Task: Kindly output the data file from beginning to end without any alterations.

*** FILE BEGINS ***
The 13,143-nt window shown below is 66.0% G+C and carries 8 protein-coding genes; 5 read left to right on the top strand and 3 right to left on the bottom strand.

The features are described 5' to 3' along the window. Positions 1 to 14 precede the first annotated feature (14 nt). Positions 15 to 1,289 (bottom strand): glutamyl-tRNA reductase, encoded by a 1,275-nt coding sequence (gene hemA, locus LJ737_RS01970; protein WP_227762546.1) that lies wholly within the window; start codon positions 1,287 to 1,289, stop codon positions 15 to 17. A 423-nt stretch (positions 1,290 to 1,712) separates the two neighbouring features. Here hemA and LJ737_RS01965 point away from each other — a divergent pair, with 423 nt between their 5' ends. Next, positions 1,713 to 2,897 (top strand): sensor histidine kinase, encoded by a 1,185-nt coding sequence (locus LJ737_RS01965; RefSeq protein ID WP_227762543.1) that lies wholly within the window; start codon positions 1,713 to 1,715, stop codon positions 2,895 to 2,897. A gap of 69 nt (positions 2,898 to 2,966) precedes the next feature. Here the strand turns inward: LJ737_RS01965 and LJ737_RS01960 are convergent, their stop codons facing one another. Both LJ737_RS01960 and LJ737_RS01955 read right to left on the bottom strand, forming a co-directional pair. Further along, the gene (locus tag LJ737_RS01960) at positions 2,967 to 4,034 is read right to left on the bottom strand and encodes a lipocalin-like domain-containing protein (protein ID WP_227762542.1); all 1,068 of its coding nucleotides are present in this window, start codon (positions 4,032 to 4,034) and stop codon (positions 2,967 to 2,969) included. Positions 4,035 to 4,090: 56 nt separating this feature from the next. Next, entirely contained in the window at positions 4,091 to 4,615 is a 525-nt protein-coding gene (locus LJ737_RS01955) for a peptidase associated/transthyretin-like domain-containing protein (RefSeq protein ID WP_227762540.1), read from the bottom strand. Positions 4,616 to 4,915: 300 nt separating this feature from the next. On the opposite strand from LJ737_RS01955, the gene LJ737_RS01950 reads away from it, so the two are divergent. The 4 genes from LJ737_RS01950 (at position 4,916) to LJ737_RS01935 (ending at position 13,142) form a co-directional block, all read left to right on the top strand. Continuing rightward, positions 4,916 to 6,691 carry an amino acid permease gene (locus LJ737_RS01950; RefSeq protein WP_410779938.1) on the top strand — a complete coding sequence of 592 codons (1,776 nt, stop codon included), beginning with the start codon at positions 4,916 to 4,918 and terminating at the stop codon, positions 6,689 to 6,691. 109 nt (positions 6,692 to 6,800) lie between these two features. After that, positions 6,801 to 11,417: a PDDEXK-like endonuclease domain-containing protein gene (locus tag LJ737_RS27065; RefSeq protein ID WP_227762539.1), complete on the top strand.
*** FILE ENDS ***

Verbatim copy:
The 13,143-nt window shown below is 66.0% G+C and carries 8 protein-coding genes; 5 read left to right on the top strand and 3 right to left on the bottom strand.

The features are described 5' to 3' along the window. Positions 1 to 14 precede the first annotated feature (14 nt). Positions 15 to 1,289 (bottom strand): glutamyl-tRNA reductase, encoded by a 1,275-nt coding sequence (gene hemA, locus LJ737_RS01970; protein WP_227762546.1) that lies wholly within the window; start codon positions 1,287 to 1,289, stop codon positions 15 to 17. A 423-nt stretch (positions 1,290 to 1,712) separates the two neighbouring features. Here hemA and LJ737_RS01965 point away from each other — a divergent pair, with 423 nt between their 5' ends. Next, positions 1,713 to 2,897 (top strand): sensor histidine kinase, encoded by a 1,185-nt coding sequence (locus LJ737_RS01965; RefSeq protein ID WP_227762543.1) that lies wholly within the window; start codon positions 1,713 to 1,715, stop codon positions 2,895 to 2,897. A gap of 69 nt (positions 2,898 to 2,966) precedes the next feature. Here the strand turns inward: LJ737_RS01965 and LJ737_RS01960 are convergent, their stop codons facing one another. Both LJ737_RS01960 and LJ737_RS01955 read right to left on the bottom strand, forming a co-directional pair. Further along, the gene (locus tag LJ737_RS01960) at positions 2,967 to 4,034 is read right to left on the bottom strand and encodes a lipocalin-like domain-containing protein (protein ID WP_227762542.1); all 1,068 of its coding nucleotides are present in this window, start codon (positions 4,032 to 4,034) and stop codon (positions 2,967 to 2,969) included. Positions 4,035 to 4,090: 56 nt separating this feature from the next. Next, entirely contained in the window at positions 4,091 to 4,615 is a 525-nt protein-coding gene (locus LJ737_RS01955) for a peptidase associated/transthyretin-like domain-containing protein (RefSeq protein ID WP_227762540.1), read from the bottom strand. Positions 4,616 to 4,915: 300 nt separating this feature from the next. On the opposite strand from LJ737_RS01955, the gene LJ737_RS01950 reads away from it, so the two are divergent. The 4 genes from LJ737_RS01950 (at position 4,916) to LJ737_RS01935 (ending at position 13,142) form a co-directional block, all read left to right on the top strand. Continuing rightward, positions 4,916 to 6,691 carry an amino acid permease gene (locus LJ737_RS01950; RefSeq protein WP_410779938.1) on the top strand — a complete coding sequence of 592 codons (1,776 nt, stop codon included), beginning with the start codon at positions 4,916 to 4,918 and terminating at the stop codon, positions 6,689 to 6,691. 109 nt (positions 6,692 to 6,800) lie between these two features. After that, positions 6,801 to 11,417: a PDDEXK-like endonuclease domain-containing protein gene (locus tag LJ737_RS27065; RefSeq protein ID WP_227762539.1), complete on the top strand.